BOULDER – Home buyers have it drilled into their heads that they need to get a home inspection. But what does a home inspection report actually disclose? Buyers often have little knowledge about home construction and its components, and have difficulty deciphering home inspection reports. Many don’t know how to figure out which types of defects are serious or whether their home inspector checked all the essentials. Prior to hiring and inspector ask what is included in their reports. Ask questions if there are items in your inspection report that you are unsure about.
Issues in an inspection report may be fodder for price negotiations with the seller or, you may ask to have some items repaired. Before issuing a formal request to repair, consider the seller’s incentive to hire the cheapest contractor and to replace appliances with the least expensive brands. Home inspectors may be may not know or be reluctant to disclose repair costs. Call a contractor to determine the scope and expense to fix problems revealed during an inspection.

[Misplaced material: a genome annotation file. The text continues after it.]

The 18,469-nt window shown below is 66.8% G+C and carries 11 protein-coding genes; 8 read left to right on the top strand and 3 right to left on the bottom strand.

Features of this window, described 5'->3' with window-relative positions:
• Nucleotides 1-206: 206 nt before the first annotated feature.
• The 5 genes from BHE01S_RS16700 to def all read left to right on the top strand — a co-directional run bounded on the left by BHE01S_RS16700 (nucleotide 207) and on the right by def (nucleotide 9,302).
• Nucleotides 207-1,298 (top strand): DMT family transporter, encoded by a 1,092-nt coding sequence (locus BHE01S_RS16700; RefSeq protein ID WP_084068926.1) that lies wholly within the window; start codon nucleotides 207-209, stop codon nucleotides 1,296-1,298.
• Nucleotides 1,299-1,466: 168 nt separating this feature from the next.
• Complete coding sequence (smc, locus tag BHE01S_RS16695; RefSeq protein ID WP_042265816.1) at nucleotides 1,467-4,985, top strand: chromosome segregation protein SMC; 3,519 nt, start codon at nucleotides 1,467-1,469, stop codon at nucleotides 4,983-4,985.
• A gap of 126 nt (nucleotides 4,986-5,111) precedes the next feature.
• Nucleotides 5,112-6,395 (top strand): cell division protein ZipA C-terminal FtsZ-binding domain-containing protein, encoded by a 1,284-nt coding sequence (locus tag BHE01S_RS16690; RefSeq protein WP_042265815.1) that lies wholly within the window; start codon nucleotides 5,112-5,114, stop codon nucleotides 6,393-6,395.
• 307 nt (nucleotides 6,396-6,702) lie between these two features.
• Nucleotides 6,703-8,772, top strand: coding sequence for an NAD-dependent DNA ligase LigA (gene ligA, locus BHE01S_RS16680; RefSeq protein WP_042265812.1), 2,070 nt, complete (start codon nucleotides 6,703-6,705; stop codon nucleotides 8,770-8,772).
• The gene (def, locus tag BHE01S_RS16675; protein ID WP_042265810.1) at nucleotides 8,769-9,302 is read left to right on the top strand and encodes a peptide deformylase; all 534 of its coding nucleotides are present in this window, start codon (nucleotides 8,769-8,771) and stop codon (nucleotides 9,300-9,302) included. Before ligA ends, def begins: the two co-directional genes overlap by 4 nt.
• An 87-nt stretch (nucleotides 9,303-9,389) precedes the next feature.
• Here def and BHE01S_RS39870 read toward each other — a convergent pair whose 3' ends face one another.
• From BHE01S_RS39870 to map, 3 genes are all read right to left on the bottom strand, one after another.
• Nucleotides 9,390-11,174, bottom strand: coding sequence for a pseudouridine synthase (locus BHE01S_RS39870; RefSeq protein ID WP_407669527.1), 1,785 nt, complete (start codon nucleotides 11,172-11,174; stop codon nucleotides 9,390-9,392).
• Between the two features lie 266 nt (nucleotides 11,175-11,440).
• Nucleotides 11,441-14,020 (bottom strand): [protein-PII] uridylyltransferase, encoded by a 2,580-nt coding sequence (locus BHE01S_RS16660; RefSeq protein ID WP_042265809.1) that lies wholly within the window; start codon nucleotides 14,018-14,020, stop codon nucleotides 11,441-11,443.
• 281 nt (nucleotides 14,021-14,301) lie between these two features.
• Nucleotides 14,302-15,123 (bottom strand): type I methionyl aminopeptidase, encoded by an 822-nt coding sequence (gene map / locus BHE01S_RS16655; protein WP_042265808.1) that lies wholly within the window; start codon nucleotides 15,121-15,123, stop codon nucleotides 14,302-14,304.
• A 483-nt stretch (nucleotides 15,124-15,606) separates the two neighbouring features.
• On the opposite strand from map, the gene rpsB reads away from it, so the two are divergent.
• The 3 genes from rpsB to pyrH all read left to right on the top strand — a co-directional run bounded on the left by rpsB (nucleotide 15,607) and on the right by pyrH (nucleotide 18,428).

A repair issue that will be a deal breaker for a first time home buyer, causing the buyer to cancel the contract, will not faze a home buyer versed in home repair. Talk to your agent, family, and friends and call a few contractors to discuss which types of defects are minor. Perhaps a simple solution is available such as replacing a $1.99 receptacle, which can resolve many outlet problems. Other issues such as improper drainage around a home can be expensive to correct.
Even newly constructed homes should be inspected. Problems that aren’t readily identifiable to you such as code violations, a furnace that leaks carbon monoxide or a failing chimney, are the types of defects a home inspector could identify in a new home. Issues with new homes can be found in areas not visible to most buyers during viewings with a realtor such as crawl spaces and attics. Building contractors make mistakes, too.